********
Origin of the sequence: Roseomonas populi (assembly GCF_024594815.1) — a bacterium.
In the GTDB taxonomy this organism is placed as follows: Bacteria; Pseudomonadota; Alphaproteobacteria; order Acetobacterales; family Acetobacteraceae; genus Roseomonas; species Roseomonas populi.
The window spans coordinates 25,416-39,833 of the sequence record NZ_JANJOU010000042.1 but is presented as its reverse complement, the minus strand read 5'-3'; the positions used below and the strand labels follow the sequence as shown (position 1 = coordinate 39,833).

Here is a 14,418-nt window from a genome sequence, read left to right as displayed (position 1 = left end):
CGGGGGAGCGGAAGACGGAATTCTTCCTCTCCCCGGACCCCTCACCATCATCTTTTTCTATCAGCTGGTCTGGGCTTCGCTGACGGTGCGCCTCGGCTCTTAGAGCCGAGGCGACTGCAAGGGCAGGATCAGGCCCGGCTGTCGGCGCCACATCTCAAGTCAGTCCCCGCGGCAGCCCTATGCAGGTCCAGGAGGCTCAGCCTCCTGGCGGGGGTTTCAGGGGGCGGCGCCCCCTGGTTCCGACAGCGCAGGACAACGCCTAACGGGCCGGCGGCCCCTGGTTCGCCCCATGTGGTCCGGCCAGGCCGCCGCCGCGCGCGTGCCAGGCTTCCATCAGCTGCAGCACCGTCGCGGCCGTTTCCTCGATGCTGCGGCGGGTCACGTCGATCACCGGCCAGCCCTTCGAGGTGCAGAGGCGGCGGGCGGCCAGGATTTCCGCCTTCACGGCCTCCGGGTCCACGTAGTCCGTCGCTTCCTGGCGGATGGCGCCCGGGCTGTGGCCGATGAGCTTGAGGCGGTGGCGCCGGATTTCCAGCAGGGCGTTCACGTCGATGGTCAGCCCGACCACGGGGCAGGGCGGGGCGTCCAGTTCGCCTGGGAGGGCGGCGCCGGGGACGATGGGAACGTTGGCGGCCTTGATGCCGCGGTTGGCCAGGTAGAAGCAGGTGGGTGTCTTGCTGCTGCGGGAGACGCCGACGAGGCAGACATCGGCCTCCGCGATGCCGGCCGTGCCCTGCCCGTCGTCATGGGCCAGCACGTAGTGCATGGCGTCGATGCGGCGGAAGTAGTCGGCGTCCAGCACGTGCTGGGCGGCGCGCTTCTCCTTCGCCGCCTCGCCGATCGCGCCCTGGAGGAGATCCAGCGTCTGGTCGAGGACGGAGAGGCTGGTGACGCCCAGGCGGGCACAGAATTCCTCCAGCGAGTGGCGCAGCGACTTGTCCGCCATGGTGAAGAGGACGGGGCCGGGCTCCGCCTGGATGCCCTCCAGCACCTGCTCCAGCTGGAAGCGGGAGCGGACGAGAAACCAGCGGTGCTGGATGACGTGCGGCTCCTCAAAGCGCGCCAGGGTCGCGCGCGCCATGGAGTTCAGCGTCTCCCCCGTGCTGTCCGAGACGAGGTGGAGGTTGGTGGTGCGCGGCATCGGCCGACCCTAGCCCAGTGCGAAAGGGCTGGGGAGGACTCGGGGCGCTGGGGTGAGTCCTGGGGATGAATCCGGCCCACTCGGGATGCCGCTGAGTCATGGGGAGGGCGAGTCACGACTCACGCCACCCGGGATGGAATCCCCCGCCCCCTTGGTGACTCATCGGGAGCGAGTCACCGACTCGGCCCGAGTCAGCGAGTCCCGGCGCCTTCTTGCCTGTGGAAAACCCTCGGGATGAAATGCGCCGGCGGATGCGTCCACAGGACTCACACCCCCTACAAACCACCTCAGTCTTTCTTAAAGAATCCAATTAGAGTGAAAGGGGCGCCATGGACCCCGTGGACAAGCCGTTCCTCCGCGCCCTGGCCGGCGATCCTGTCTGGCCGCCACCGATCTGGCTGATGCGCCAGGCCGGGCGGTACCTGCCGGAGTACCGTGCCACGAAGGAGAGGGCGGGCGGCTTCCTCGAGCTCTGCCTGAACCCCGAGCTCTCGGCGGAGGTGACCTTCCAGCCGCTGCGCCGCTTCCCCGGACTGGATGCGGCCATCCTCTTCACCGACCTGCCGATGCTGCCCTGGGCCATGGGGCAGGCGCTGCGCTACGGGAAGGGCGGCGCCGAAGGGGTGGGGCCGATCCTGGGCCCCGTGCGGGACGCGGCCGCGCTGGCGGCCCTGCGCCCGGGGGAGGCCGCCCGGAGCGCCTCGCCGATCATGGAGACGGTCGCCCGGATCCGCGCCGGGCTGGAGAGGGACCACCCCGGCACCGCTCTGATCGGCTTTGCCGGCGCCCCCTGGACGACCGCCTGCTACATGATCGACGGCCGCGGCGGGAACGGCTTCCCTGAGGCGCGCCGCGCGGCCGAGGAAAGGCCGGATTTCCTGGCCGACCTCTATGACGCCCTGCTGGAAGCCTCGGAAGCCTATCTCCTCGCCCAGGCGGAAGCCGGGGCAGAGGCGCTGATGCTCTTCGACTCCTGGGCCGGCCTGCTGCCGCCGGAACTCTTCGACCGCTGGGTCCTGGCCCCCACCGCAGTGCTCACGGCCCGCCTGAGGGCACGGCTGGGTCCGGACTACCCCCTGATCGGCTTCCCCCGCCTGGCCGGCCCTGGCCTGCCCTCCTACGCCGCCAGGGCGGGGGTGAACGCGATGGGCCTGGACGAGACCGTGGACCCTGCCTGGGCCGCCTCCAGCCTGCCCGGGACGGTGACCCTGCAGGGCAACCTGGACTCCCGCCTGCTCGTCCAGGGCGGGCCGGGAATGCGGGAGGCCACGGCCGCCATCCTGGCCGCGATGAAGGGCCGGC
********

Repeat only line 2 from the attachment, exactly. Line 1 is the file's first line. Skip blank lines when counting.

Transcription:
In the GTDB taxonomy this organism is placed as follows: Bacteria; Pseudomonadota; Alphaproteobacteria; order Acetobacterales; family Acetobacteraceae; genus Roseomonas; species Roseomonas populi.